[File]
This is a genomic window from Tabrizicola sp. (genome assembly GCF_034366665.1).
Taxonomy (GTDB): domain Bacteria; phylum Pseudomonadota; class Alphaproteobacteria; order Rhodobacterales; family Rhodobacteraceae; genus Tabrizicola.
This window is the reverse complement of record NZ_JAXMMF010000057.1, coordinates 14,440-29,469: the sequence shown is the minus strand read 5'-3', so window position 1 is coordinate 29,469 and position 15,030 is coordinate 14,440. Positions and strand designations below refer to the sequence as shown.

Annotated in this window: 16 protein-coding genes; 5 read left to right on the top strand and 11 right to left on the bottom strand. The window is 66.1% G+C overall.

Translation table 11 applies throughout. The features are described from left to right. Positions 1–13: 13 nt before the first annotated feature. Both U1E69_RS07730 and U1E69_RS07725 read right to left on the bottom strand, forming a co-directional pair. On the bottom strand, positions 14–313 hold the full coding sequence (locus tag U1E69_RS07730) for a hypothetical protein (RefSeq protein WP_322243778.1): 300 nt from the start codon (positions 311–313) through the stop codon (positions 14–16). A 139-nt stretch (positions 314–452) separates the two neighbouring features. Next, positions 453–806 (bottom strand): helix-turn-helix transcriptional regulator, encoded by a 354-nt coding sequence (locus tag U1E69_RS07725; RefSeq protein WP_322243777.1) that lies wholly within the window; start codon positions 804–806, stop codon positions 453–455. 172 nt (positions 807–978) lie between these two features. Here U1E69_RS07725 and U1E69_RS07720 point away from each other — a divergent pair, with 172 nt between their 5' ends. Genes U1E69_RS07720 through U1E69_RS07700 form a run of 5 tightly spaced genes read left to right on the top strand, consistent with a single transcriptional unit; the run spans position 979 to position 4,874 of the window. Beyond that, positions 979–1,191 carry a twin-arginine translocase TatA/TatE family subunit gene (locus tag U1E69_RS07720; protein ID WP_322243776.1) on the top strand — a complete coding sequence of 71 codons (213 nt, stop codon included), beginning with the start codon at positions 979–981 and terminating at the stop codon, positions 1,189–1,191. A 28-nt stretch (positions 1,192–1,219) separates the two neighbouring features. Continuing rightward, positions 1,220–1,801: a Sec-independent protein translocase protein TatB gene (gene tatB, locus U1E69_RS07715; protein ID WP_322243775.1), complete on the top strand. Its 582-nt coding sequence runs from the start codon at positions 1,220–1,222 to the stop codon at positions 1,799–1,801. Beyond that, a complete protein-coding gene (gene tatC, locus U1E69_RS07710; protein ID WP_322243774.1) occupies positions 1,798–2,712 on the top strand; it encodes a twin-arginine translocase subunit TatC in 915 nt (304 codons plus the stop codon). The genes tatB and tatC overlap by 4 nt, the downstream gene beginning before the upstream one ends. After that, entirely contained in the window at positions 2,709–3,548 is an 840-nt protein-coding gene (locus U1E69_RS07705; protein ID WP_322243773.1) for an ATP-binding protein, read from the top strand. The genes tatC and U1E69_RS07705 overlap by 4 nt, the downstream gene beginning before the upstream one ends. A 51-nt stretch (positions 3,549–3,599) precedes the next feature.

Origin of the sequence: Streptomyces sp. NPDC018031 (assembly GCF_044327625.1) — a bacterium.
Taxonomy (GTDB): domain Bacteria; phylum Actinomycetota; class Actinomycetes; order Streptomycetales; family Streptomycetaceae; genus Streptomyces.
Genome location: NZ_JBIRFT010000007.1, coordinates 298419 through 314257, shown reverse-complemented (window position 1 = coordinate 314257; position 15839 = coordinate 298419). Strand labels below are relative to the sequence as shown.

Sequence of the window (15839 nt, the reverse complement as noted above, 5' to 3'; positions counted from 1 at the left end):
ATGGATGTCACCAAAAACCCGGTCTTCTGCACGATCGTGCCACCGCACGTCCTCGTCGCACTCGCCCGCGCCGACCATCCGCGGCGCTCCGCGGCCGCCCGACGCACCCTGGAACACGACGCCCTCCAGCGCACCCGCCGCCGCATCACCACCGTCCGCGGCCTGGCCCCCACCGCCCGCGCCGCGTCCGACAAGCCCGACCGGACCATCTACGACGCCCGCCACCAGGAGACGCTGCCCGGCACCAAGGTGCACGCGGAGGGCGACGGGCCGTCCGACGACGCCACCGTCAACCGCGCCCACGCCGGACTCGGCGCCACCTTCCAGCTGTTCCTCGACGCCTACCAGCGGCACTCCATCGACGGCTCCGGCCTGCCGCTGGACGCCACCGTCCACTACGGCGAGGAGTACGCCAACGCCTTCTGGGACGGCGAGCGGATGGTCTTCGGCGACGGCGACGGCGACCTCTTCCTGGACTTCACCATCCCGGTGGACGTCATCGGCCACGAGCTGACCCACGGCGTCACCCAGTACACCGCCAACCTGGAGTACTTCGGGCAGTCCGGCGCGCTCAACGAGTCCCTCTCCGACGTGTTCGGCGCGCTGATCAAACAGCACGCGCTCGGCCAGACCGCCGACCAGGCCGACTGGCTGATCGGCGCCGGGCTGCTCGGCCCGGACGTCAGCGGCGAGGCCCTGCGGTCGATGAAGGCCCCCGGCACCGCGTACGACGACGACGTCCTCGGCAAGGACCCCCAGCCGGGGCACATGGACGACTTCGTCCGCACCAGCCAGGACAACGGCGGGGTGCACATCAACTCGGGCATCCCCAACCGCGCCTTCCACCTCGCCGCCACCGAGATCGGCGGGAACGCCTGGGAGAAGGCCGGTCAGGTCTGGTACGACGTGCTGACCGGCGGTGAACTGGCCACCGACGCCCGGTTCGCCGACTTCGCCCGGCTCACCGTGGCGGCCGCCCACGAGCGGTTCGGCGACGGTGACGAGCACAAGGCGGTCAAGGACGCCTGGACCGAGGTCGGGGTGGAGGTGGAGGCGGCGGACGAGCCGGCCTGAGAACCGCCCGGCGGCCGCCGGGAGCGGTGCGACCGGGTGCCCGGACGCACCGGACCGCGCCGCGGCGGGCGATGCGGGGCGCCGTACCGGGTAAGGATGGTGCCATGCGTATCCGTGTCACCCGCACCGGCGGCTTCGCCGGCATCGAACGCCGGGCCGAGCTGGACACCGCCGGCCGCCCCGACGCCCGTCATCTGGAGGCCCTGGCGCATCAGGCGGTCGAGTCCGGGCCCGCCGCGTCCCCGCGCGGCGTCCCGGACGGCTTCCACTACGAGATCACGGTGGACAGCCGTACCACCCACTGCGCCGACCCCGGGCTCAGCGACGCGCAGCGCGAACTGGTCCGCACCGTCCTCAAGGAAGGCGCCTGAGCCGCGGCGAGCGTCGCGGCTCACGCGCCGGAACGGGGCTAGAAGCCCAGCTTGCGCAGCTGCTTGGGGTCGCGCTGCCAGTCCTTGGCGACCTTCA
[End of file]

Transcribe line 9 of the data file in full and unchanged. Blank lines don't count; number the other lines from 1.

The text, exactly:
Sequence of the window (15839 nt, the reverse complement as noted above, 5' to 3'; positions counted from 1 at the left end):